Versatility is evident in dance concert

May 19, 1994|By J. L. Conklin | J. L. Conklin,Special to The Sun

The Baltimore School for the Arts' spring dance concert this weekend showcased the school's young and considerably talented students in works by established choreographers, works that were several notches above the average choreographic fare at student concerts.

The program was a smorgasbord of styles that displayed the students' versatility in ballet, modern and jazz technique.

The choreographic roster was impressive and included: "Tchaikovsky Suite," the lyrical ballet by the Sacramento Ballet's artistic director, Ron Cunningham; "Civil Wars," by the Paul Taylor Company's principal dancer, David Grenke; local choreographer Stephanie Powell's "Moebious"; and award-winning Broadway choreographer Hinton Battle's jazz ballet, "Pieces of a Dream."

"Tchaikovsky Suite" nicely evoked the musical phrasings and put a new slant on the traditional grand pas de deux format by interjecting a women's trio between the principal solos. The dance focused on the skills of Jessica Miller, along with Nicole Cornell, Chris Anderson, Michele Kolb and Michael Snipe in the principal roles, and 14 dancers in the corps de ballet.

Mr. Cunningham's choreography gave the dancers -- especially Ms. Miller -- a series of difficult phrasings that were accomplished with proficiency. These high school students could give any college-level dancers a run for their money.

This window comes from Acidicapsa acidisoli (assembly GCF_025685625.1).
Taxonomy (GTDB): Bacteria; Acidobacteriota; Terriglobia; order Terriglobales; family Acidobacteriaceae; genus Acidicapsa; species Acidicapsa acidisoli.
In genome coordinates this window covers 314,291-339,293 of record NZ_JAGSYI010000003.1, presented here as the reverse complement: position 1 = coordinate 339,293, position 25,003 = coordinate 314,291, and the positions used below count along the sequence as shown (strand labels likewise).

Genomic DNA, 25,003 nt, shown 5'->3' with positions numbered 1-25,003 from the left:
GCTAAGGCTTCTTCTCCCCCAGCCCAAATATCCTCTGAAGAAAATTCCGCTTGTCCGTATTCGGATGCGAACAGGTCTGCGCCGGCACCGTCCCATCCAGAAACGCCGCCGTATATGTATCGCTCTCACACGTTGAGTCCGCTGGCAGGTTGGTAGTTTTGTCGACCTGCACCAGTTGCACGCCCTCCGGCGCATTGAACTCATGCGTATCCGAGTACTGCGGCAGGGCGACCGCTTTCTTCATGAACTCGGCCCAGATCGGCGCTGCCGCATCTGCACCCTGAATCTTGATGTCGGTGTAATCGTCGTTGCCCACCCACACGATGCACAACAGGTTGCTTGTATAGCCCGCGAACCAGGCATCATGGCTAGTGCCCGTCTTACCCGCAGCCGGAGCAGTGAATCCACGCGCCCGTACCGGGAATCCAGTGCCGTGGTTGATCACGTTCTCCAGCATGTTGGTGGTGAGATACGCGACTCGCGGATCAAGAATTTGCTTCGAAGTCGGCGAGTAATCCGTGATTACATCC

"Civil Wars," by Mr. Grenke, was an enigmatic yet visually compelling work. A central pair of dancers slowly repeated a game of patty-cake while a couple wildly entered and exited and another pair simply stood stiffly bent at the torso. Midway through the dance a woman crossed the stage by rolling on the floor. Mr. Grenke's work was filled with contrast.

Ms. Powell's "Moebious" had a science fiction subtext that underscored its hyper-charged angular movements. Of all the dances on the program, this work had the most problems -- not with the dancers but with the dance's organization. The work was a slave to Orbital's long and repetitious techno music.

"Pieces of a Dream," choreographed by Mr. Battle, was the program's showstopper. A glitzy, Broadway-inspired work in five sections, it showcased what this group can do. From Nicole Cornell's vampy campiness in "Refuse to Dance," the comedic love 'em and leave 'em overtones in "What Now My Love" (featuring Mr. Anderson, Emily King, Shelly McMillian and Magdalena Oziemkowska), to the sultry sensuality of "Tango" (with Ms. Miller and guest artist Stephen Smith, a dancer with the Alvin Ailey company and BSA graduate), the dancers sparkled with talent and energy.

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